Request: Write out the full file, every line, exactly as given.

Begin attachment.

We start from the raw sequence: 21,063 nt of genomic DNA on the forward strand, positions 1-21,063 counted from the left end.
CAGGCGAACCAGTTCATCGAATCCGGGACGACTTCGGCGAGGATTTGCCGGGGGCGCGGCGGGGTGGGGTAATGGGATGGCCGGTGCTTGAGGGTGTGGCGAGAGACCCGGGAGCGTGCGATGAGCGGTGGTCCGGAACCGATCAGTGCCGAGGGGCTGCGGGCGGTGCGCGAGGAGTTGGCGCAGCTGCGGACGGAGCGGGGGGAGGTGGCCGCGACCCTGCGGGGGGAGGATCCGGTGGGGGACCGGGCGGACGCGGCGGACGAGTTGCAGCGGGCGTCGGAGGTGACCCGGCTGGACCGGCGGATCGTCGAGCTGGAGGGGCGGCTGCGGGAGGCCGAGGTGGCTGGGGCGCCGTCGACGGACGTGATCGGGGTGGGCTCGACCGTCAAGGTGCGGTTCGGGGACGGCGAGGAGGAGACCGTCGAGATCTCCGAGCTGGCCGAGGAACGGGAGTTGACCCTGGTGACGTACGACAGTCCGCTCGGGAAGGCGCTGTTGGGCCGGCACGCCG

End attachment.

We start from the raw sequence: 21,063 nt of genomic DNA on the forward strand, positions 1-21,063 counted from the left end.
CAGGCGAACCAGTTCATCGAATCCGGGACGACTTCGGCGAGGATTTGCCGGGGGCGCGGCGGGGTGGGGTAATGGGATGGCCGGTGCTTGAGGGTGTGGCGAGAGACCCGGGAGCGTGCGATGAGCGGTGGTCCGGAACCGATCAGTGCCGAGGGGCTGCGGGCGGTGCGCGAGGAGTTGGCGCAGCTGCGGACGGAGCGGGGGGAGGTGGCCGCGACCCTGCGGGGGGAGGATCCGGTGGGGGACCGGGCGGACGCGGCGGACGAGTTGCAGCGGGCGTCGGAGGTGACCCGGCTGGACCGGCGGATCGTCGAGCTGGAGGGGCGGCTGCGGGAGGCCGAGGTGGCTGGGGCGCCGTCGACGGACGTGATCGGGGTGGGCTCGACCGTCAAGGTGCGGTTCGGGGACGGCGAGGAGGAGACCGTCGAGATCTCCGAGCTGGCCGAGGAACGGGAGTTGACCCTGGTGACGTACGACAGTCCGCTCGGGAAGGCGCTGTTGGGCCGGCACGCCG